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Article
Publication date: 6 March 2017

Godfred Matthew Yaw Owusu, Teddy Ossei Kwakye, Edem Emerald Welbeck and Charles Gyamfi Ofori

This study examines the multidimensionality of the environmental literacy concept among university business students in Ghana. The study also investigates the relationship…

Abstract

Purpose

This study examines the multidimensionality of the environmental literacy concept among university business students in Ghana. The study also investigates the relationship between students’ interests in environmental issues and knowledge levels of environment and assesses how these two constructs influence students overall environmental behaviour and actions.

Design/methodology/approach

Using a total of 591 business students from the University of Ghana Business School, the study uses exploratory factor analysis to examine the multidimensionality of environmental literacy concept. A structural equation modelling-based approach was used to examine the relationship among the study constructs.

Findings

Based on the factor analysis results, the study documents that environmental literacy concept can be grouped under four distinct factors (general environmental factors; industry-related factors; environmental assessment factors; and accounting-related factors). The regression results indicate a direct and positive relationship between students’ interest in environmental issues and their environmental literacy level. Also, students’ interest and their knowledge levels of environmental issues were found to be good predictors of actual students’ involvement in activities that promote sustainable environment.

Research limitations/implications

The conclusions of the study are based on only data from one public university, which limits the generalizability of the findings.

Originality/value

The study is unique as it is the first empirical study to investigate environmental literacy levels in higher education in the Ghanaian setting.

Details

International Journal of Sustainability in Higher Education, vol. 18 no. 3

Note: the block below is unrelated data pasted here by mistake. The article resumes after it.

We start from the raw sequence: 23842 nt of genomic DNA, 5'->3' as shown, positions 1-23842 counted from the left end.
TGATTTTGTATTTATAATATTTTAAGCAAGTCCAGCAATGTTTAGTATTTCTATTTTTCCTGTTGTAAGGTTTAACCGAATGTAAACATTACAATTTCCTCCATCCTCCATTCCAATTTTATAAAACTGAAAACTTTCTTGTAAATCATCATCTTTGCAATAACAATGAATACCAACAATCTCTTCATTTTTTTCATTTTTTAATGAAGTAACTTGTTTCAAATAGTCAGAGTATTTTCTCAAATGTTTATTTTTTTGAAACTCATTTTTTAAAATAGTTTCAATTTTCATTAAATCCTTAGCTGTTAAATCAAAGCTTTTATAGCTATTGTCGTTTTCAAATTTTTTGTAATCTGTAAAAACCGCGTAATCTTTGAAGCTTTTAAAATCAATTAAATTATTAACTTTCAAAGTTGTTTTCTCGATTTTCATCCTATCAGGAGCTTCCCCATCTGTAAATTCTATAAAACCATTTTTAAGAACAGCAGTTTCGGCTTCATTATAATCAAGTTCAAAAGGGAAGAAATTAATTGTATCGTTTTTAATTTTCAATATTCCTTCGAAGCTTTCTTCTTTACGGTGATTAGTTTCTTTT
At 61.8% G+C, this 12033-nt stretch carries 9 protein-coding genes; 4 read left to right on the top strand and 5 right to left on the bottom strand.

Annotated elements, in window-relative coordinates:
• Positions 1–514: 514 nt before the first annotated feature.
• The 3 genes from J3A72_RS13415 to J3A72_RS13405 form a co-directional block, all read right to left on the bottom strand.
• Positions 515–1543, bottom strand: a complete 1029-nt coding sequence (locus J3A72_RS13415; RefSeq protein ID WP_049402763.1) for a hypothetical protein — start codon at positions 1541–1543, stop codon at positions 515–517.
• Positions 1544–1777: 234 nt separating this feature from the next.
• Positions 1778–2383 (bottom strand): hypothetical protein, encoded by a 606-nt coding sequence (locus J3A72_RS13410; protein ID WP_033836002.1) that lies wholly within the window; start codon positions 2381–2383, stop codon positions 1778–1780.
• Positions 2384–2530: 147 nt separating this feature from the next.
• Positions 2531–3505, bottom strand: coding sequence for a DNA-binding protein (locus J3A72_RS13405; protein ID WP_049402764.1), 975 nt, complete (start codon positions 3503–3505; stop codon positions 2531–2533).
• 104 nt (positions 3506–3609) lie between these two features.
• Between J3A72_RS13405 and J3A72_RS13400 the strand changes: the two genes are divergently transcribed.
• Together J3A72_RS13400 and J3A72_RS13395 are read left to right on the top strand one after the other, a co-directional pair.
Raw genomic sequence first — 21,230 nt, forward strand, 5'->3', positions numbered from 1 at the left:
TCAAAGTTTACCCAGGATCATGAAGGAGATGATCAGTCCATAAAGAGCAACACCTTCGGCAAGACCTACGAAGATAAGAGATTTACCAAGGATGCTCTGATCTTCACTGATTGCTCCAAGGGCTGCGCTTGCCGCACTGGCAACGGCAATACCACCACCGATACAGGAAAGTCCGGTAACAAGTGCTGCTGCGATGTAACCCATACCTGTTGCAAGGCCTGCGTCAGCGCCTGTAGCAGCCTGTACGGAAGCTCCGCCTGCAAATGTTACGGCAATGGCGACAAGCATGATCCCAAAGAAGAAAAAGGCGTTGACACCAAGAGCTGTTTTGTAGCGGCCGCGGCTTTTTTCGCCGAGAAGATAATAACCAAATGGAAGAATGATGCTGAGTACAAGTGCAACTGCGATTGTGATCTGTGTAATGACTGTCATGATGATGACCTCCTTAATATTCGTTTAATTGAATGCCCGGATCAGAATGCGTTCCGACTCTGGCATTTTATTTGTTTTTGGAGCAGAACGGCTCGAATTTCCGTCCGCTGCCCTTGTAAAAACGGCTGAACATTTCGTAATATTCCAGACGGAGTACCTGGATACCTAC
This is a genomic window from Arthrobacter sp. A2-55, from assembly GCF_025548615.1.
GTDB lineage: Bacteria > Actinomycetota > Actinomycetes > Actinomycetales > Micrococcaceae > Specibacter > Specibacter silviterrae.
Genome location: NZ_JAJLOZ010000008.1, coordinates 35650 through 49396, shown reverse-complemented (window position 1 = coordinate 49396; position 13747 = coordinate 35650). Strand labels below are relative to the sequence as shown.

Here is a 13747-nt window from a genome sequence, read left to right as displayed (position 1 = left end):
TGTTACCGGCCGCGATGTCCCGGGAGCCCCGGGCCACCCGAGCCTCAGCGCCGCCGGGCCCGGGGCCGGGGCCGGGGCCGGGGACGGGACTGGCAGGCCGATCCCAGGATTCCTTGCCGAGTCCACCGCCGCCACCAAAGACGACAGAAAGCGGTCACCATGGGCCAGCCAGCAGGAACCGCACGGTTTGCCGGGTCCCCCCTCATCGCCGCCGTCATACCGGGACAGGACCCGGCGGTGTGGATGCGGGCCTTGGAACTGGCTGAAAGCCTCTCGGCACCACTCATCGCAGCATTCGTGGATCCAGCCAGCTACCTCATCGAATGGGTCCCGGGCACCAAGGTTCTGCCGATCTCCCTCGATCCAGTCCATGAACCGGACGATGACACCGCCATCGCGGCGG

Type: Research Article
ISSN: 1467-6370

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Article
Publication date: 14 June 2018

Godfred Matthew Yaw Owusu, Victoria Asantewaa Obeng, Charles Gyamfi Ofori, Teddy Ossei Kwakye and Rita Amoah Bekoe

This study examines the factors that explain Ghanaian business students’ intentions to pursue a Certified Professional Accounting (CPA) qualification.

Abstract

Purpose

This study examines the factors that explain Ghanaian business students’ intentions to pursue a Certified Professional Accounting (CPA) qualification.

Design/methodology/approach

The study uses survey method of research and mainly used questionnaires as data collection instrument to elicit information from the respondent group. Using a total of 641 business students from the University of Ghana Business School, a mixture of factor analysis and logistic regression analysis techniques was used in investigating the study objectives.

Findings

Results from the regression analysis demonstrate that students’ preference and beliefs about accounting professional qualification, academic major and grade point average are significantly associated with their intentions to pursue a CPA qualification. Moreover, majority of the sampled respondents (47.9 per cent) with the desire to pursue a CPA qualification prefer to be affiliated with the Association of Chartered Certified Accountants, 27.2 per cent prefer the Institute of Charted Accountant Ghana qualification, while only 7 per cent of the students prefer to be affiliated with the Chartered Institute of Management Accountant.